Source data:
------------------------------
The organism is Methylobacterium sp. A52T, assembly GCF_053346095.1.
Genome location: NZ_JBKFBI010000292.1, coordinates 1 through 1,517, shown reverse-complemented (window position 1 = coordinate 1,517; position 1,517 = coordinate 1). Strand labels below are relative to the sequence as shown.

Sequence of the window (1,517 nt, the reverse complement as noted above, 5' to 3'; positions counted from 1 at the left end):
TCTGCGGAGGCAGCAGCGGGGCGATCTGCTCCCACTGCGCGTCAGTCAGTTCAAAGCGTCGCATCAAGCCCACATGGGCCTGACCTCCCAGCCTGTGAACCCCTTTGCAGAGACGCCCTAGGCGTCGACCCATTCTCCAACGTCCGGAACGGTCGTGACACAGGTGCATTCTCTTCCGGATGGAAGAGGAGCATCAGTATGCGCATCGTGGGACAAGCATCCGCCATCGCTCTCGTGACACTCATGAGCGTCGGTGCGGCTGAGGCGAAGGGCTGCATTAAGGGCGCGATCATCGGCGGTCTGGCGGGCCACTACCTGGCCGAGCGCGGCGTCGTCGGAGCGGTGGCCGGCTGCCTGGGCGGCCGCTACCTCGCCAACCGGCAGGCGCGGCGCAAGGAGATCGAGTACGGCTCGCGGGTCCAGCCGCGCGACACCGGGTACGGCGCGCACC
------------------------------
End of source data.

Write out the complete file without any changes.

The organism is Methylobacterium sp. A52T, assembly GCF_053346095.1.
Genome location: NZ_JBKFBI010000292.1, coordinates 1 through 1,517, shown reverse-complemented (window position 1 = coordinate 1,517; position 1,517 = coordinate 1). Strand labels below are relative to the sequence as shown.

Sequence of the window (1,517 nt, the reverse complement as noted above, 5' to 3'; positions counted from 1 at the left end):
TCTGCGGAGGCAGCAGCGGGGCGATCTGCTCCCACTGCGCGTCAGTCAGTTCAAAGCGTCGCATCAAGCCCACATGGGCCTGACCTCCCAGCCTGTGAACCCCTTTGCAGAGACGCCCTAGGCGTCGACCCATTCTCCAACGTCCGGAACGGTCGTGACACAGGTGCATTCTCTTCCGGATGGAAGAGGAGCATCAGTATGCGCATCGTGGGACAAGCATCCGCCATCGCTCTCGTGACACTCATGAGCGTCGGTGCGGCTGAGGCGAAGGGCTGCATTAAGGGCGCGATCATCGGCGGTCTGGCGGGCCACTACCTGGCCGAGCGCGGCGTCGTCGGAGCGGTGGCCGGCTGCCTGGGCGGCCGCTACCTCGCCAACCGGCAGGCGCGGCGCAAGGAGATCGAGTACGGCTCGCGGGTCCAGCCGCGCGACACCGGGTACGGCGCGCACC